We can specify the orientation of a body by specifying the rotation that takes the body to this orientation from some reference orientation. As the body moves, the rotation that does this changes. The angular velocity vector can be written in terms of this changing rotation along a path.
Let q be the coordinate path that we will use to describe the motion of the body. Let M(q(t)) be the rotation that takes the body from the reference orientation to the orientation specified by q(t) (see figure 2.1). Let (t) be the vector to some constituent particle with the body in the orientation specified by q(t), and let ' be the vector to the same constituent with the body in the reference orientation. Then
The constituent vectors / do not depend on the configuration, because they are the vectors to the positions of the constituents with the body in a fixed reference orientation.
We have already found an expression for the kinetic energy in terms of the angular velocity vector and the inertia tensor. Here we do this in a different way. To compute the kinetic energy we accumulate the contributions from all of the mass elements. The positions of the constituent particles, at a given time t, are
where M = M o q. The velocity is the time derivative
Using equation (2.32), we can write
Recall that the velocity results from a rotation, and that the velocities are (see equation 2.11)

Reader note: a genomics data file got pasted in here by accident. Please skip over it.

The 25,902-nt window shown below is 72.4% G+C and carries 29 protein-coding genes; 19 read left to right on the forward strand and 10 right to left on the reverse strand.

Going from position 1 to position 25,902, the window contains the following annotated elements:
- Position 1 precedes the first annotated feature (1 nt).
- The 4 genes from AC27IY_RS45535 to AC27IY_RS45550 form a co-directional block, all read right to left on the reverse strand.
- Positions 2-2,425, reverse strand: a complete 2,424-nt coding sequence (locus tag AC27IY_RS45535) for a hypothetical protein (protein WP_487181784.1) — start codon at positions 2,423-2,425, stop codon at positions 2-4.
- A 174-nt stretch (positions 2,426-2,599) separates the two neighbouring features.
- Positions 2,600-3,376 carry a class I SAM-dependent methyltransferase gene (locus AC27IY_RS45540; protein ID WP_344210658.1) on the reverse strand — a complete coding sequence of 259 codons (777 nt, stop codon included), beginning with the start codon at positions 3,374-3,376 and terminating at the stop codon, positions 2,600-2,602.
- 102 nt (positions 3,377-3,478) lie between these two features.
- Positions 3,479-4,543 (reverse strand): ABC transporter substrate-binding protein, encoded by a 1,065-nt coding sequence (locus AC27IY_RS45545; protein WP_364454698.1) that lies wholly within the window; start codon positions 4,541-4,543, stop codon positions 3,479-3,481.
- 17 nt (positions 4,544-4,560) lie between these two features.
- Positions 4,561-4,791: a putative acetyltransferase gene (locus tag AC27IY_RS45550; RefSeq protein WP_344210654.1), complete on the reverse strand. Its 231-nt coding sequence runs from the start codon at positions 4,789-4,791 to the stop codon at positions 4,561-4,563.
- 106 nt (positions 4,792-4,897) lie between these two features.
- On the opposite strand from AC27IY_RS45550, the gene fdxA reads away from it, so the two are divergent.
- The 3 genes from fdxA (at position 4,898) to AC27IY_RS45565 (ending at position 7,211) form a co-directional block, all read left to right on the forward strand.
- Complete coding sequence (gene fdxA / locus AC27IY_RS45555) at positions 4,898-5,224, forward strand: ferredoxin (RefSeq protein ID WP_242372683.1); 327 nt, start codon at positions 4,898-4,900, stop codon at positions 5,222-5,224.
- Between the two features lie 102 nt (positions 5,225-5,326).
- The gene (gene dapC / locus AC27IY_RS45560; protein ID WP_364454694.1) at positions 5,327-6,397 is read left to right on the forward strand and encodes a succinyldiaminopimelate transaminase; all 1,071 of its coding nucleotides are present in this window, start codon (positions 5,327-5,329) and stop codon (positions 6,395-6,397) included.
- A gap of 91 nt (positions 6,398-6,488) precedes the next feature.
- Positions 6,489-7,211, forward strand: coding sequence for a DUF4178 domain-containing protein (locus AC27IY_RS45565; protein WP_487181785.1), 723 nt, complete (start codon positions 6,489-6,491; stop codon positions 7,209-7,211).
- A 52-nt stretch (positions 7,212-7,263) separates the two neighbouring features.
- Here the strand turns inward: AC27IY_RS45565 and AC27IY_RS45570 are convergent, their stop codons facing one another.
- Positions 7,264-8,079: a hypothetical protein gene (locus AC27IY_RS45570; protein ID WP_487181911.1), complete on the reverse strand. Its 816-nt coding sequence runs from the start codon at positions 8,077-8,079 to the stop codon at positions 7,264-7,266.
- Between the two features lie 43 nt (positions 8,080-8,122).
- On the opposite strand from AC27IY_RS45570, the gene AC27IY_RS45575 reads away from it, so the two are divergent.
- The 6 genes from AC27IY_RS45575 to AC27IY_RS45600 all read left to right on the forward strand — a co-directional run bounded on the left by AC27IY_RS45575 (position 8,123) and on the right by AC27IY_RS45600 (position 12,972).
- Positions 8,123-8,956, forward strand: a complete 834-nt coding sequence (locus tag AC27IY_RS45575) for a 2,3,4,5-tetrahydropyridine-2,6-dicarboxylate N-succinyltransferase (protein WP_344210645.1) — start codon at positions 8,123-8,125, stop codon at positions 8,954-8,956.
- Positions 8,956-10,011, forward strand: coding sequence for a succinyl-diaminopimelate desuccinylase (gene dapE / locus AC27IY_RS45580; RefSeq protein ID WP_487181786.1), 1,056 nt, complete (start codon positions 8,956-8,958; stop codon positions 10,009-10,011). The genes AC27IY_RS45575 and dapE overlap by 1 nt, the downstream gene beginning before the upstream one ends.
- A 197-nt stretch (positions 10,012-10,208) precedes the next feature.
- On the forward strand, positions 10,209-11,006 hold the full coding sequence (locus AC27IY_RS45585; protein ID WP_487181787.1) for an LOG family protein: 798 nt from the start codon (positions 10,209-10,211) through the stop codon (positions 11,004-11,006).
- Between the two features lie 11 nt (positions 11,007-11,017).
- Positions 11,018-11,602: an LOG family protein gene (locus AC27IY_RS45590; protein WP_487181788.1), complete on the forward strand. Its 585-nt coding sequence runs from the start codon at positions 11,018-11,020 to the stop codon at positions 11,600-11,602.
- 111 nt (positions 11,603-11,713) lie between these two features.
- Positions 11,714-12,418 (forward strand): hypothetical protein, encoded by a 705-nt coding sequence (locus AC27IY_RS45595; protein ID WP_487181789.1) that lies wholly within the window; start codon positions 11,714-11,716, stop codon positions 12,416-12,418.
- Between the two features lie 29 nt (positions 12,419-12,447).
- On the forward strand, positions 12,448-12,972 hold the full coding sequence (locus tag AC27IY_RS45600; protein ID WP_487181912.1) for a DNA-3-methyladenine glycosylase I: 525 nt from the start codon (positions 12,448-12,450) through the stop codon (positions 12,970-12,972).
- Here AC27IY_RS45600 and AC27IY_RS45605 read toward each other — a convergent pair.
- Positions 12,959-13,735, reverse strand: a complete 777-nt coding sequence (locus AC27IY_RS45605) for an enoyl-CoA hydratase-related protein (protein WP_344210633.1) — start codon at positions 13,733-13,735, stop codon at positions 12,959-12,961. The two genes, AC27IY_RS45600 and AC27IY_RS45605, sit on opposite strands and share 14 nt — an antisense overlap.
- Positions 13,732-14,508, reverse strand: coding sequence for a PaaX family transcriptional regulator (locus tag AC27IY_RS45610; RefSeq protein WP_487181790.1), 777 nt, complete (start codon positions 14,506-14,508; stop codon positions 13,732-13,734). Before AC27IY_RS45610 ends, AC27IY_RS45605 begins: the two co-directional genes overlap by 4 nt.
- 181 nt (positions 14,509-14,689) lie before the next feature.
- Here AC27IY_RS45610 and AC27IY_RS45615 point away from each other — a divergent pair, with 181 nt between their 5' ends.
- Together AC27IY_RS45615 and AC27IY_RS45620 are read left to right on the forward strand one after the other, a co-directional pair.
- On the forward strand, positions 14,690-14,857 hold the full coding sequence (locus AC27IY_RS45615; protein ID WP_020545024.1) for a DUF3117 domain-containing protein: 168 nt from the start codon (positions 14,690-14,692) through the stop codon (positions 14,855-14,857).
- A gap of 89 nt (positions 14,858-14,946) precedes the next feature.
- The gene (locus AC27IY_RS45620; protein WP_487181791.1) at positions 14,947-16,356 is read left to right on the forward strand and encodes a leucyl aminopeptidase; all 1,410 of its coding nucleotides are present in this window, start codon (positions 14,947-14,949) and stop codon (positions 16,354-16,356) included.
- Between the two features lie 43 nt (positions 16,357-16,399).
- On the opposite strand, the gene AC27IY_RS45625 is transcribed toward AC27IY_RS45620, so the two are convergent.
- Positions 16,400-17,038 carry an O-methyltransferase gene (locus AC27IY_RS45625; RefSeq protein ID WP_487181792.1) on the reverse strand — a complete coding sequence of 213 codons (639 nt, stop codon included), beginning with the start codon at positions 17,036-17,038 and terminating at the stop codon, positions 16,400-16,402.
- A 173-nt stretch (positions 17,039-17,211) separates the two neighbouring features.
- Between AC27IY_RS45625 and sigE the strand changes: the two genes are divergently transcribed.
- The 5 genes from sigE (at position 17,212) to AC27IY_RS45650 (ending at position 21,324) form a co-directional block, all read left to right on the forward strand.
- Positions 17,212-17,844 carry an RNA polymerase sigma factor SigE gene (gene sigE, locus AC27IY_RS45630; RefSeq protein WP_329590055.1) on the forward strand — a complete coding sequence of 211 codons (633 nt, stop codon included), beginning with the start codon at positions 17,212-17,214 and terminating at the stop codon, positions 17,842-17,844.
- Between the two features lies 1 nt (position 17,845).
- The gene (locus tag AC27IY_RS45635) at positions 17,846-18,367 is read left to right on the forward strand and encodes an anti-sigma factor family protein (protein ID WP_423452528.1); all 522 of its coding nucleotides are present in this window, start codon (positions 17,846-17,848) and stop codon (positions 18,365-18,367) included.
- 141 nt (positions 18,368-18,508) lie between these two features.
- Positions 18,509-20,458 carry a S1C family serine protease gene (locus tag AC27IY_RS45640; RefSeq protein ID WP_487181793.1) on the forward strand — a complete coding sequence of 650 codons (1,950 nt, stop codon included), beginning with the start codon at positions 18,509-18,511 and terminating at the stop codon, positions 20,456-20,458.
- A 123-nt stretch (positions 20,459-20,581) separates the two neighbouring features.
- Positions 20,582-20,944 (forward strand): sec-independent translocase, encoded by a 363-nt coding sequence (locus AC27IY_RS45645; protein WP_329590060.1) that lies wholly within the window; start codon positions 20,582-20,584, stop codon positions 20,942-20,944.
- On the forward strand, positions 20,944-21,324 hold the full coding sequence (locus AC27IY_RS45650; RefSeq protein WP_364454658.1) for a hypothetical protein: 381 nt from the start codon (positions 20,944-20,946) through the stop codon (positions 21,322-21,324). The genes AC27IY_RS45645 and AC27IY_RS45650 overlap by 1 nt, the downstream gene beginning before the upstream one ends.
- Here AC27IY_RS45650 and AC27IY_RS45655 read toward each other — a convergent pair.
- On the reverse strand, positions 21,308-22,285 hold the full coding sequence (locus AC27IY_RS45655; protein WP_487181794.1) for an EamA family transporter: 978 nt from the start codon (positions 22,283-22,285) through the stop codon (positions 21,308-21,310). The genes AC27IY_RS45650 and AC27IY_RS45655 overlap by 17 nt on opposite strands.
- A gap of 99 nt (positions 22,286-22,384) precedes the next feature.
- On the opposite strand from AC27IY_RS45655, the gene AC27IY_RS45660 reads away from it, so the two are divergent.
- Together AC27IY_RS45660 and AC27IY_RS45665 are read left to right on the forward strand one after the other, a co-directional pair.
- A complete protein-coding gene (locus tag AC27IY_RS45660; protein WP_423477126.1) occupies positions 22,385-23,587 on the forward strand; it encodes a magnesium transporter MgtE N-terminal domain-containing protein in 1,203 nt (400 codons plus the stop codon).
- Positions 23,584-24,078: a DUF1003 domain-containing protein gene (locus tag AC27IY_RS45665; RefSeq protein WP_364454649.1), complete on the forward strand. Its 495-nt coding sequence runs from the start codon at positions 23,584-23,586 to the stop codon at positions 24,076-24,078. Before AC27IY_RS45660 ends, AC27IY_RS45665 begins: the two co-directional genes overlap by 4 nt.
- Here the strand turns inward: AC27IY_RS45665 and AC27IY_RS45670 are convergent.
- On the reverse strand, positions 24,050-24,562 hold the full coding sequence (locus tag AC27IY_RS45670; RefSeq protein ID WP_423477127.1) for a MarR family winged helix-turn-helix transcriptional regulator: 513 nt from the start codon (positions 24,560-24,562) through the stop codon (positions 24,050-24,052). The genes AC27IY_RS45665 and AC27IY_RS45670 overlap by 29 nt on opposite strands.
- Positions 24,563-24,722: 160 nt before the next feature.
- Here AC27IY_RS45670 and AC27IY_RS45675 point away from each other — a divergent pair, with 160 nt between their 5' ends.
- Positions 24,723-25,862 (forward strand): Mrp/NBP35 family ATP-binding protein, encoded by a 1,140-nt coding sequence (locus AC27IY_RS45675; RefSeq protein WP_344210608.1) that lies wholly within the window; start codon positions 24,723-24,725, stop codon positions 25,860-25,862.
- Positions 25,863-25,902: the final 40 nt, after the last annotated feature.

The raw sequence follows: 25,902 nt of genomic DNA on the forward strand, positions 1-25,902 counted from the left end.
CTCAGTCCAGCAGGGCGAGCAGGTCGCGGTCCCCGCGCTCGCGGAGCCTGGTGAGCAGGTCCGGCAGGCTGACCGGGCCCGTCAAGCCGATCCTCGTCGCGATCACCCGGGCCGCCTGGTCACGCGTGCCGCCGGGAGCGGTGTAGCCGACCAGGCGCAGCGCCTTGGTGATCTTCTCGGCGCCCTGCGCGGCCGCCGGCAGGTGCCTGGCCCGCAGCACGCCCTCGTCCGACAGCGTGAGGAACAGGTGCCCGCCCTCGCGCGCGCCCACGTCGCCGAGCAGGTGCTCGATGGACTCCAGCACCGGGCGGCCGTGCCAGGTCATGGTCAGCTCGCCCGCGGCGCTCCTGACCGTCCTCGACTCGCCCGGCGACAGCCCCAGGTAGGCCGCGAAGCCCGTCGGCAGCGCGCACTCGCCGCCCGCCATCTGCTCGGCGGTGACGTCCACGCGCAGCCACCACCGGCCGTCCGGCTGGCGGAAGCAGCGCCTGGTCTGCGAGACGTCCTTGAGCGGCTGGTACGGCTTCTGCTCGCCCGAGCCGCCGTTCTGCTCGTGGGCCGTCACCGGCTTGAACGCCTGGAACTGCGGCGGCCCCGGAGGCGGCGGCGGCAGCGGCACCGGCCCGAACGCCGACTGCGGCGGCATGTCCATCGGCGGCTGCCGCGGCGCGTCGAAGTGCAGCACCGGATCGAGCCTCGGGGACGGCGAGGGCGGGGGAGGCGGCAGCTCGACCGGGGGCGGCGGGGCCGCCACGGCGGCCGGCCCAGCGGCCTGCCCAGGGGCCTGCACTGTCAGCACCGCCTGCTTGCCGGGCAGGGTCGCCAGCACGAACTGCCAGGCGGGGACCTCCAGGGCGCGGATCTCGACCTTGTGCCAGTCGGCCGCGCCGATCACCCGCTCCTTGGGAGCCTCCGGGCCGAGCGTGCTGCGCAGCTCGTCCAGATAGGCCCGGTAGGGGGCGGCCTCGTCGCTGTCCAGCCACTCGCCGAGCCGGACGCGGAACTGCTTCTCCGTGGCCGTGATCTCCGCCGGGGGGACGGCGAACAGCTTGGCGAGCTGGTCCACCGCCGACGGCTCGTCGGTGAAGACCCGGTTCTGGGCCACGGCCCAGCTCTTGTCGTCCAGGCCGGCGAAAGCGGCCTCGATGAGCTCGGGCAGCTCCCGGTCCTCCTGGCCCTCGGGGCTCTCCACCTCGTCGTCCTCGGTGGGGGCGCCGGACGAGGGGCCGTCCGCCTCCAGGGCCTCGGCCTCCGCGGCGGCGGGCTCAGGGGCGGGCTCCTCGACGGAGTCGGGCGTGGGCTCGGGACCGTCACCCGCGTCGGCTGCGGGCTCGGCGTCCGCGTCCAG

Thus we can identify the operator (t) × with DM(t) (M(t))-1. To form the kinetic energy we need to extract (t) from this.
If a vector is represented by the component matrix u with components x, y, and z, the function A that produces the matrix representation of × from the component matrix u is
The inverse of this function can be applied to any skew-symmetric matrix, and so we can use A-1 to extract the components of the angular velocity vector from the matrix representation of × in terms of M:
where M and DM are the matrix representations of the functions M and DM, and where we have used the fact that for a matrix representation of a rotation the transpose gives the inverse.
The components ' of the angular velocity vector on the principal axes are ' = MT , so
The relationship of the angular velocity vector to the path is a kinematic relationship; it is valid for any path. Thus we can abstract it to obtain the components of the angular velocity at a moment given the configuration and velocity at that moment.
The following procedure gives the components of the angular velocity as a function of time along the path:
(define (((M-of-q->omega-of-t M-of-q) q) t)
(define M-on-path (compose M-of-q q))
(define (omega-cross t)
(* ((D M-on-path) t)
(m:transpose (M-on-path t))))
(antisymmetric->column-matrix (omega-cross t)))
The procedure omega-cross produces the matrix representation of ×. The procedure antisymmetric->column-matrix, which corresponds to the function A-1, is used to extract the components of the angular velocity vector from the skew-symmetric × matrix.
The body components of the angular velocity vector as a function of time along the path are
(define (((M-of-q->omega-body-of-t M-of-q) q) t)
(* (m:transpose (M-of-q (q t)))
(((M-of-q->omega-of-t M-of-q) q) t)))
We can get the procedures of local state that give the angular velocity components by abstracting these procedures along arbitrary paths that have given coordinates and velocities. The abstraction of a procedure of a path to a procedure of state is accomplished by Gamma-bar (see section 1.9):
(define (M->omega M-of-q)
(define (M->omega-body M-of-q)
These procedures give the angular velocities as a function of state. We will see them in action after we get some M-of-q's with which to work.